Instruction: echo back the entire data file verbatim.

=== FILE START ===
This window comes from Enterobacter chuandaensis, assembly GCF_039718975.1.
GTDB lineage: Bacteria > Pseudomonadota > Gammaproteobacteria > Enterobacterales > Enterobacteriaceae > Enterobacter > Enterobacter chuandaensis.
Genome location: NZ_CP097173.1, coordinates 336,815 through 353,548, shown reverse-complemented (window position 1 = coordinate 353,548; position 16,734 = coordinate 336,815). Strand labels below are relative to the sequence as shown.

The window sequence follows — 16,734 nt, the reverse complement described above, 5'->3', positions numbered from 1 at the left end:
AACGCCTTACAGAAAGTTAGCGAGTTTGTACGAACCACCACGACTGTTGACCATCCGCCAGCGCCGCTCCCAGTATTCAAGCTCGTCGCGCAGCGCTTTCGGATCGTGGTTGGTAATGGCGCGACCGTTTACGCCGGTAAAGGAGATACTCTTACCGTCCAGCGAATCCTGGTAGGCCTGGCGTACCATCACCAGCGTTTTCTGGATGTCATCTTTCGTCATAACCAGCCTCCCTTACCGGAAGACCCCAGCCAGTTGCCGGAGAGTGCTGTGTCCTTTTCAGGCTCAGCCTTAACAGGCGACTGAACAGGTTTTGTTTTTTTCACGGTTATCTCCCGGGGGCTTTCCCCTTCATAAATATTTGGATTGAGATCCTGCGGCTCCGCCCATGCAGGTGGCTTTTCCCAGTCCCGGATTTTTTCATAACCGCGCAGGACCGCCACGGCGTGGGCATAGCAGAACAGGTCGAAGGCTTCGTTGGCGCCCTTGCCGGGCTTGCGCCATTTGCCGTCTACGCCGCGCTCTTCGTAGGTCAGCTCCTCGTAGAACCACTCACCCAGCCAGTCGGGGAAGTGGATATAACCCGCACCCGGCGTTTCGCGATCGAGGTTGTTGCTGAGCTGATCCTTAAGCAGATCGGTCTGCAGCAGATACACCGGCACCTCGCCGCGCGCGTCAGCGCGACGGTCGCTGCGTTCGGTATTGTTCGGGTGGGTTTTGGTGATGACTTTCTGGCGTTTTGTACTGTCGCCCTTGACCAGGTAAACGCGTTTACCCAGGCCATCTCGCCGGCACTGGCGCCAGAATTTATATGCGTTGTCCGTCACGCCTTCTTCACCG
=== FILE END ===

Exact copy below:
This window comes from Enterobacter chuandaensis, assembly GCF_039718975.1.
GTDB lineage: Bacteria > Pseudomonadota > Gammaproteobacteria > Enterobacterales > Enterobacteriaceae > Enterobacter > Enterobacter chuandaensis.
Genome location: NZ_CP097173.1, coordinates 336,815 through 353,548, shown reverse-complemented (window position 1 = coordinate 353,548; position 16,734 = coordinate 336,815). Strand labels below are relative to the sequence as shown.

The window sequence follows — 16,734 nt, the reverse complement described above, 5'->3', positions numbered from 1 at the left end:
AACGCCTTACAGAAAGTTAGCGAGTTTGTACGAACCACCACGACTGTTGACCATCCGCCAGCGCCGCTCCCAGTATTCAAGCTCGTCGCGCAGCGCTTTCGGATCGTGGTTGGTAATGGCGCGACCGTTTACGCCGGTAAAGGAGATACTCTTACCGTCCAGCGAATCCTGGTAGGCCTGGCGTACCATCACCAGCGTTTTCTGGATGTCATCTTTCGTCATAACCAGCCTCCCTTACCGGAAGACCCCAGCCAGTTGCCGGAGAGTGCTGTGTCCTTTTCAGGCTCAGCCTTAACAGGCGACTGAACAGGTTTTGTTTTTTTCACGGTTATCTCCCGGGGGCTTTCCCCTTCATAAATATTTGGATTGAGATCCTGCGGCTCCGCCCATGCAGGTGGCTTTTCCCAGTCCCGGATTTTTTCATAACCGCGCAGGACCGCCACGGCGTGGGCATAGCAGAACAGGTCGAAGGCTTCGTTGGCGCCCTTGCCGGGCTTGCGCCATTTGCCGTCTACGCCGCGCTCTTCGTAGGTCAGCTCCTCGTAGAACCACTCACCCAGCCAGTCGGGGAAGTGGATATAACCCGCACCCGGCGTTTCGCGATCGAGGTTGTTGCTGAGCTGATCCTTAAGCAGATCGGTCTGCAGCAGATACACCGGCACCTCGCCGCGCGCGTCAGCGCGACGGTCGCTGCGTTCGGTATTGTTCGGGTGGGTTTTGGTGATGACTTTCTGGCGTTTTGTACTGTCGCCCTTGACCAGGTAAACGCGTTTACCCAGGCCATCTCGCCGGCACTGGCGCCAGAATTTATATGCGTTGTCCGTCACGCCTTCTTCACCG